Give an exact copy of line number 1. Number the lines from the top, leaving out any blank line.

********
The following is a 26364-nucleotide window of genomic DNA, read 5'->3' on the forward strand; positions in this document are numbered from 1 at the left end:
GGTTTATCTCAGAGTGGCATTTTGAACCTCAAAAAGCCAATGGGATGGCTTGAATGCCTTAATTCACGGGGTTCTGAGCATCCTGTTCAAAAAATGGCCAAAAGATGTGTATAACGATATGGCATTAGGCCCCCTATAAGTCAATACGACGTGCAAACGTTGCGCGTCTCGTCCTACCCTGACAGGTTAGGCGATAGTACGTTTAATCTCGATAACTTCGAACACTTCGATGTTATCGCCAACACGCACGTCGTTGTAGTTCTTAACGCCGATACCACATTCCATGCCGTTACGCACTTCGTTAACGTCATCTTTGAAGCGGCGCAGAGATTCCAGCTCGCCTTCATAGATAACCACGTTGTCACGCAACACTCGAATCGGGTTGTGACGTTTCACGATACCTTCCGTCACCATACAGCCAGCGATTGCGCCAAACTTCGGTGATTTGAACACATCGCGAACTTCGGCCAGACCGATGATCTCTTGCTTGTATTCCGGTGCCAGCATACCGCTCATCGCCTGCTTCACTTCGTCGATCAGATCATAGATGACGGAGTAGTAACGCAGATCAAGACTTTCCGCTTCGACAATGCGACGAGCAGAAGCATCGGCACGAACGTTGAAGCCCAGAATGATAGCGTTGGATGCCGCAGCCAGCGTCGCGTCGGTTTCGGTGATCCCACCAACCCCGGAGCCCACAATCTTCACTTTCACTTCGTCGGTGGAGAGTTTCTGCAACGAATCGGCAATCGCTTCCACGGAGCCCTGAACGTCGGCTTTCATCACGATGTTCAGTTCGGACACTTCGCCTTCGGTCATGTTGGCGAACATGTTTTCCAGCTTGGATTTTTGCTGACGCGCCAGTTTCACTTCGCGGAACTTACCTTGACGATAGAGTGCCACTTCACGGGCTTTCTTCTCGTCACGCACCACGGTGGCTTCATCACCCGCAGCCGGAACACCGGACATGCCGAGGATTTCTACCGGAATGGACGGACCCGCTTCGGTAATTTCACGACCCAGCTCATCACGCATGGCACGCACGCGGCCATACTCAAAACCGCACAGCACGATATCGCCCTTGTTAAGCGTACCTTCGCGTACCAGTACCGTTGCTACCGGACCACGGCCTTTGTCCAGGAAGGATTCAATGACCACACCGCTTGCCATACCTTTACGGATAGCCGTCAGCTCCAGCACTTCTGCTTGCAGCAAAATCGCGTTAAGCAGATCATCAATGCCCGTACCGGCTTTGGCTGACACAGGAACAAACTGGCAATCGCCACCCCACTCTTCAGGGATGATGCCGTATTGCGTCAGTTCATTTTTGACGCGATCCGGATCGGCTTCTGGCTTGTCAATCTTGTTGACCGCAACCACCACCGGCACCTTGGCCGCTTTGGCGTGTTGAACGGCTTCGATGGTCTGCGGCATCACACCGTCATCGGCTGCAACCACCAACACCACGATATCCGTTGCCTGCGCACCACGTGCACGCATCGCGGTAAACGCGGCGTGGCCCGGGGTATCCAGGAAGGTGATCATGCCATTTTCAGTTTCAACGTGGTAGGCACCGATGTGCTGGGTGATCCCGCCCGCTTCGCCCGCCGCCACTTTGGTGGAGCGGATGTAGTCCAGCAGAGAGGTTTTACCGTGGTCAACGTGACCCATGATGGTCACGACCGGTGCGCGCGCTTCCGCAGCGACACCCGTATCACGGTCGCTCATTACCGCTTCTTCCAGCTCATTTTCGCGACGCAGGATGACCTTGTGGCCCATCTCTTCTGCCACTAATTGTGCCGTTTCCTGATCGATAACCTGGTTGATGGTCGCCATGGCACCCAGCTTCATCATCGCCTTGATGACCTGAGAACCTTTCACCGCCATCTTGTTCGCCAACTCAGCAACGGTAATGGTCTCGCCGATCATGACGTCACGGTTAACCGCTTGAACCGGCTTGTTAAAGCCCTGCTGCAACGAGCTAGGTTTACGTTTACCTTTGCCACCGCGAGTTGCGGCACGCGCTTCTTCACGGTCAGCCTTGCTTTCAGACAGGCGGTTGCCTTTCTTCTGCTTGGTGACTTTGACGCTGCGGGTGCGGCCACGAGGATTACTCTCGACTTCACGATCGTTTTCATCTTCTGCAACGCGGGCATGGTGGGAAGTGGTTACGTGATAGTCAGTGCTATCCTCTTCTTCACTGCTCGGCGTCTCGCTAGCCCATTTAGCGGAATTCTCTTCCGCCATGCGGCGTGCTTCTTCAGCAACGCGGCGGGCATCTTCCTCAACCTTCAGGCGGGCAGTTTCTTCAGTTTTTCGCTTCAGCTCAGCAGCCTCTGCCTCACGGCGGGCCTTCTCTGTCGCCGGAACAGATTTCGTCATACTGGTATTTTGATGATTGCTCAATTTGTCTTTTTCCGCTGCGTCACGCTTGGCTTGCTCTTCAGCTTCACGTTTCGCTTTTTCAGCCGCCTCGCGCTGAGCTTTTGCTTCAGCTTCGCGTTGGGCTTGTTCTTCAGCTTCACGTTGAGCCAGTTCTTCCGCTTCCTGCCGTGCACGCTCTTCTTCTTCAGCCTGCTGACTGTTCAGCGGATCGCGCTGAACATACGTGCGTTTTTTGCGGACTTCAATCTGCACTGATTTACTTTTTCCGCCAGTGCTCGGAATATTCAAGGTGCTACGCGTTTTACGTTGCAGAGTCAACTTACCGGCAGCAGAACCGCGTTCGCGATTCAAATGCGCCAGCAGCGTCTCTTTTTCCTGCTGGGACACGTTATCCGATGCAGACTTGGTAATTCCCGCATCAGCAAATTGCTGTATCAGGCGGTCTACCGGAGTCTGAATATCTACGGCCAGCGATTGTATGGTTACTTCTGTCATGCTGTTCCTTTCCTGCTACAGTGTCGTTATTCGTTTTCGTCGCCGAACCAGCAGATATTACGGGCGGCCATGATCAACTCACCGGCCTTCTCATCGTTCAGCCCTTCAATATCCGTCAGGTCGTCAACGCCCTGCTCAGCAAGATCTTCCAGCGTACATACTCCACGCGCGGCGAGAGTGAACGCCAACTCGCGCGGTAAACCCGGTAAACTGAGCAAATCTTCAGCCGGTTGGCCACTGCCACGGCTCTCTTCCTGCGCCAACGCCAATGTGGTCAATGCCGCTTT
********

The following is a 26364-nucleotide window of genomic DNA, read 5'->3' on the forward strand; positions in this document are numbered from 1 at the left end: